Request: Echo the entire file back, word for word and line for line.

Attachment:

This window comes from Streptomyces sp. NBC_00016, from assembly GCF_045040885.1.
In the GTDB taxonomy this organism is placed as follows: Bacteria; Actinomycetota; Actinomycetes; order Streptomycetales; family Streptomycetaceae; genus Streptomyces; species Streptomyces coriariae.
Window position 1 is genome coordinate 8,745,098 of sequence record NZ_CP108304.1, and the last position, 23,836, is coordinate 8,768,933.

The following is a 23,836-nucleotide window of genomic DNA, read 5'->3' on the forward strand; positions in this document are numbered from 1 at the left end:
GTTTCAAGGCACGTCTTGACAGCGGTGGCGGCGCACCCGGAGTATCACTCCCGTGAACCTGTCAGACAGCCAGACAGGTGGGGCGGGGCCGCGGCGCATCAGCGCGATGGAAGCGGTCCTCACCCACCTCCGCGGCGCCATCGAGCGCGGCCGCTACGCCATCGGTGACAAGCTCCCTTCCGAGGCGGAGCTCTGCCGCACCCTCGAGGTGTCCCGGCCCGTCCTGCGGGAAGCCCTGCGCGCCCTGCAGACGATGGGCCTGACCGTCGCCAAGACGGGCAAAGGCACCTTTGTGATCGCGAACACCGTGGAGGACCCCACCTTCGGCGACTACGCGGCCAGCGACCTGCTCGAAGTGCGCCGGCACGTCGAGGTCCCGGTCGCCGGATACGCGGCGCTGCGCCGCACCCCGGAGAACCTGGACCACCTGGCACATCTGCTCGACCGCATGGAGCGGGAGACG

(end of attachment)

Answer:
This window comes from Streptomyces sp. NBC_00016, from assembly GCF_045040885.1.
In the GTDB taxonomy this organism is placed as follows: Bacteria; Actinomycetota; Actinomycetes; order Streptomycetales; family Streptomycetaceae; genus Streptomyces; species Streptomyces coriariae.
Window position 1 is genome coordinate 8,745,098 of sequence record NZ_CP108304.1, and the last position, 23,836, is coordinate 8,768,933.

The following is a 23,836-nucleotide window of genomic DNA, read 5'->3' on the forward strand; positions in this document are numbered from 1 at the left end:
GTTTCAAGGCACGTCTTGACAGCGGTGGCGGCGCACCCGGAGTATCACTCCCGTGAACCTGTCAGACAGCCAGACAGGTGGGGCGGGGCCGCGGCGCATCAGCGCGATGGAAGCGGTCCTCACCCACCTCCGCGGCGCCATCGAGCGCGGCCGCTACGCCATCGGTGACAAGCTCCCTTCCGAGGCGGAGCTCTGCCGCACCCTCGAGGTGTCCCGGCCCGTCCTGCGGGAAGCCCTGCGCGCCCTGCAGACGATGGGCCTGACCGTCGCCAAGACGGGCAAAGGCACCTTTGTGATCGCGAACACCGTGGAGGACCCCACCTTCGGCGACTACGCGGCCAGCGACCTGCTCGAAGTGCGCCGGCACGTCGAGGTCCCGGTCGCCGGATACGCGGCGCTGCGCCGCACCCCGGAGAACCTGGACCACCTGGCACATCTGCTCGACCGCATGGAGCGGGAGACG